LAHAT was designed by IAI subsidiary MBT to meet the requirements of the armoured corps. Utilizing the semi-active laser homing guidance method, LAHAT can be designated by the firing tank or by an indirect designation, by another tank, helicopter or forward observers. Firing the LAHAT requires minimal exposure in the firing position, (commander’s sight only) as the designating tank (not necessarily the firing tank) has to maintain line of sight to the target throughout the flight of the missile.
With a low launch signature (flash and dust), the firing position is very difficult to detect, from all ranges. The missile’s trajectory can be set to match either tank (top attack) or helicopter (direct attack) engagements. Flight time is longer than kinetic ammunition (14 seconds at 4,000 meter range) but since target designation is required only for the final phase of the flight, the tank can fire the LAHAT from hidden position or use remote designation for maximum protection. Finally, the missile uses a tandem warhead which can defeat all modern armor, including add-on reactive armor. The main warhead has a high penetration capability of 800mm, defeating all known armored vehicles at high impact angles typical of top attack trajectories. The introduction of LAHAT to conventional tanks requires minimal modifications, replacing the laser rangefinder with LRF/laser designator module, and inclusion of LAHAT programming in the fire control computer. The LAHAT is stowed like other rounds in the ammunition rack, and handled just like any other type of ammunition.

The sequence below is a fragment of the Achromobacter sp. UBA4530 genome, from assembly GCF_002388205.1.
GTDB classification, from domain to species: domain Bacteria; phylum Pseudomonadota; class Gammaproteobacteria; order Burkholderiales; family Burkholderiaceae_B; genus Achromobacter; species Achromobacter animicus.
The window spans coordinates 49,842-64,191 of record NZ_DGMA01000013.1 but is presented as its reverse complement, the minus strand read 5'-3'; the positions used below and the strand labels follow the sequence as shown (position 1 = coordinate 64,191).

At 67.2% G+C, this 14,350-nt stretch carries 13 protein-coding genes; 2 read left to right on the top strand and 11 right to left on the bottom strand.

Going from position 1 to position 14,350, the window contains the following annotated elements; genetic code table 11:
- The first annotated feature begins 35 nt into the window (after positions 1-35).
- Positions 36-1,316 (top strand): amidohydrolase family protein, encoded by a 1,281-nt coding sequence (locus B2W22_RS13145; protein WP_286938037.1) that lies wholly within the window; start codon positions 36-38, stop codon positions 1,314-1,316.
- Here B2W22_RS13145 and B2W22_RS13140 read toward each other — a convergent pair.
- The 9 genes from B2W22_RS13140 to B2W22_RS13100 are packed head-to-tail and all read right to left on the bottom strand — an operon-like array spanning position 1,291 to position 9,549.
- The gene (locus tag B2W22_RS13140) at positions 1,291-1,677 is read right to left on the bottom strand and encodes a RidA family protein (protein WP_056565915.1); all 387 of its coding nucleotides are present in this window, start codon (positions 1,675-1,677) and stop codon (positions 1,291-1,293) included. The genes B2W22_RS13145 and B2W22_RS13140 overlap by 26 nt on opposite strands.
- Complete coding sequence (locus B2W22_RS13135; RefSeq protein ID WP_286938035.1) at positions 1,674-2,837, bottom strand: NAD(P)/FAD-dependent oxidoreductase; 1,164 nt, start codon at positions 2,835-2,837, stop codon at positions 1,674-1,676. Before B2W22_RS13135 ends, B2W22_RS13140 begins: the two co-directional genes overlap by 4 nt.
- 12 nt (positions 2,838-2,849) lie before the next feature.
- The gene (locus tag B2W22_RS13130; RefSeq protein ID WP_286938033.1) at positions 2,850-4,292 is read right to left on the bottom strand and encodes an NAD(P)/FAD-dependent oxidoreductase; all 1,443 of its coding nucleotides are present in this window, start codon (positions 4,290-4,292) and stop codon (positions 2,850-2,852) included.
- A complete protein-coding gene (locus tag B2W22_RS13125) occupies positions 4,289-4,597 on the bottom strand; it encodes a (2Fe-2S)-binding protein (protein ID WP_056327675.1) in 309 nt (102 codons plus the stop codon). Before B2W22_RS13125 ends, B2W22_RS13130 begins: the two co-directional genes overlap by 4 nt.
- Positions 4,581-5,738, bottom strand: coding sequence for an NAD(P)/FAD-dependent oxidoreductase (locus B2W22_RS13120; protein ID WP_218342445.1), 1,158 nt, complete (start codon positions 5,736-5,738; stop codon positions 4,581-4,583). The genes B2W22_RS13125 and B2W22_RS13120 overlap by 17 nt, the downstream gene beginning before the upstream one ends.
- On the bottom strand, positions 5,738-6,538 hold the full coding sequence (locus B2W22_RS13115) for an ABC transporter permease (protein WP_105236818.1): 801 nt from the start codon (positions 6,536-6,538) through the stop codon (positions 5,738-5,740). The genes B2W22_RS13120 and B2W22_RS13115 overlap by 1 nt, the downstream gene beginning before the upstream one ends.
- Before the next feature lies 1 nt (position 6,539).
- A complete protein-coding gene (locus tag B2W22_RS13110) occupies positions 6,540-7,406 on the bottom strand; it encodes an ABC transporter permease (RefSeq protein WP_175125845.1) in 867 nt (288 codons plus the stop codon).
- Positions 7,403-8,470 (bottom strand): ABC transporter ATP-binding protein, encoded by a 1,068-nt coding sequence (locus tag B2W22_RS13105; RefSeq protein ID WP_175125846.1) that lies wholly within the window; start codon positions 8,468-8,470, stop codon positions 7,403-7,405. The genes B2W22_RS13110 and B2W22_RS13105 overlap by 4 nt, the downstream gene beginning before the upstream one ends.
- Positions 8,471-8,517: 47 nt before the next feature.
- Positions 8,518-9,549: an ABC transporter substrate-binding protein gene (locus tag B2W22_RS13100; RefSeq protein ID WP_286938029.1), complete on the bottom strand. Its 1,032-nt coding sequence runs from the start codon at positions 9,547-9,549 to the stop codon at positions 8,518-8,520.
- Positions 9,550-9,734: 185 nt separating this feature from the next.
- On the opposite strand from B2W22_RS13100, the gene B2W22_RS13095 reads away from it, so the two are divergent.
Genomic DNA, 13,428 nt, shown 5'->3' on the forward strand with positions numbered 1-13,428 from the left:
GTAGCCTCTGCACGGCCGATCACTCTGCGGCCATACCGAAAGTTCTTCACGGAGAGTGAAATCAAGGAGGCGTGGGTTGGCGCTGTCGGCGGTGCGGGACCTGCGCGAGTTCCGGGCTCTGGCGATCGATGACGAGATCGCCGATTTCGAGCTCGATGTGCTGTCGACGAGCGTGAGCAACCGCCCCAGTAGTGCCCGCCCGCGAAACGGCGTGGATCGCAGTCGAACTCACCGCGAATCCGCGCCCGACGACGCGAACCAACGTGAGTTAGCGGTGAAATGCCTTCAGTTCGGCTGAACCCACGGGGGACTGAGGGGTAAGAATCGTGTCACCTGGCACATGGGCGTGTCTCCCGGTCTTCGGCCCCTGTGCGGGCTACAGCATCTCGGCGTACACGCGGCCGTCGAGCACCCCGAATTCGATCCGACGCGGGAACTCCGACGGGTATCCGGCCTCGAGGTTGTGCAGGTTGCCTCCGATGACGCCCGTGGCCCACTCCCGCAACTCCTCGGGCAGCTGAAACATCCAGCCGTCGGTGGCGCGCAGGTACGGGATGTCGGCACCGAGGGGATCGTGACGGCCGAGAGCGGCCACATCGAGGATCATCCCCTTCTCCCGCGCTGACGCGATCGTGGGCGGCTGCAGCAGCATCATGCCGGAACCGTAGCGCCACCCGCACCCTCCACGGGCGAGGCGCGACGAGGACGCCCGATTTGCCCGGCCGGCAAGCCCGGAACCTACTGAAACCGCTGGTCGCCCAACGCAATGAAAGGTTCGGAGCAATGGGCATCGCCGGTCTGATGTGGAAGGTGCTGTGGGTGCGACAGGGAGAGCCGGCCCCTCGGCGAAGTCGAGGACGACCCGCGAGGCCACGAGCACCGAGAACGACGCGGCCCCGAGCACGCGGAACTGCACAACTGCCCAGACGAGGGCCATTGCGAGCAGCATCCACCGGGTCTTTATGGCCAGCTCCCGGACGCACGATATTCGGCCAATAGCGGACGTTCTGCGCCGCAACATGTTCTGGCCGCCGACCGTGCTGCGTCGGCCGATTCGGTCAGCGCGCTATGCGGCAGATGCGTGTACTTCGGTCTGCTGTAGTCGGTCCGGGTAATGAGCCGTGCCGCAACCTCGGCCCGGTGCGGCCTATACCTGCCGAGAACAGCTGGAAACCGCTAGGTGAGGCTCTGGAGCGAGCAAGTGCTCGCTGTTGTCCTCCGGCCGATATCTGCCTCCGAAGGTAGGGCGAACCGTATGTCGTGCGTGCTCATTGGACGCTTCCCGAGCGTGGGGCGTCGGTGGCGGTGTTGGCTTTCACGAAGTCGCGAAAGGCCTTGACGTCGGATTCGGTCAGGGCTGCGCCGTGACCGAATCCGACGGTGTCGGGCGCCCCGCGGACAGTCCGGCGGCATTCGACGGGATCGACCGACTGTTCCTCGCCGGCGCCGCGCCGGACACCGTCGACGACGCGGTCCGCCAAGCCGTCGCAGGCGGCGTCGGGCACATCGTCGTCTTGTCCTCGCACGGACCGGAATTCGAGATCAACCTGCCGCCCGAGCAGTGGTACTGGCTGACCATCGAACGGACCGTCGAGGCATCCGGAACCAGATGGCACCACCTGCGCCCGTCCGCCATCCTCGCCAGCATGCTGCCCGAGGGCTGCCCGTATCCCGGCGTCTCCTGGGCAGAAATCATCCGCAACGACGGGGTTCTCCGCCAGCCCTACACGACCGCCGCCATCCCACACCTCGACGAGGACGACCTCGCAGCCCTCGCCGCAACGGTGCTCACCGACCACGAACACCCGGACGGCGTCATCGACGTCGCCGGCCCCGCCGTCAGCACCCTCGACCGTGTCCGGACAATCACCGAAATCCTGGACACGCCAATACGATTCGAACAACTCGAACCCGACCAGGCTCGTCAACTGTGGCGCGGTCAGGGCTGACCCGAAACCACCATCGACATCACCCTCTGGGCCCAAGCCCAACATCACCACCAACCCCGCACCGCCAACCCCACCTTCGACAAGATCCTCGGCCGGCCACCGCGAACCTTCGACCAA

The LAHAT missile has a range of 8 km when launched from a ground platform, and up to 13 km, when deployed from high elevation. The missile hits the target at an accuracy of 0.7meter CEP and an angle of over 30 degrees, providing effective penetration of up to 800mm of armor steel by the high performance warhead. The missile weighs 13kg, and a quad launcher which can be carried by ground or aerial platforms, weighs 75kg, including four missiles. A variant of the Lahat guidance system is also designed as an upgrade kit for 2.75″ rockets offering high precision and minimizing collateral damage when such weapons are used low-intensity conflicts and urban warfare.
LAHAT is designed to match all types of 105 and 120mm guns, including low recoil guns. It fits well with the 105mm Low Weight guns, designed for arming light attack vehicles such as Centauro, AMX-10RC or LAV-III. Unlike other tank rounds, LAHAT does not need a tank gun for operation, in fact, LAHAT modifications are already considered with 106mm recoilless rifles, BMP-2 APCs, Humvee all terrain utility vehicles and as self protection for air defense elements, on the M-163 Vulcans. According to Aviation Week, Employing LAHAT missiles from Hunter UAVs was also planned by the US Army.
IAI has recently completed a successful series of test firing on the Arjun tank in India, and is negotiating local production if a planned procurement of Lahat for the entire Arjun fleet planned for the Indian Armor will materialize.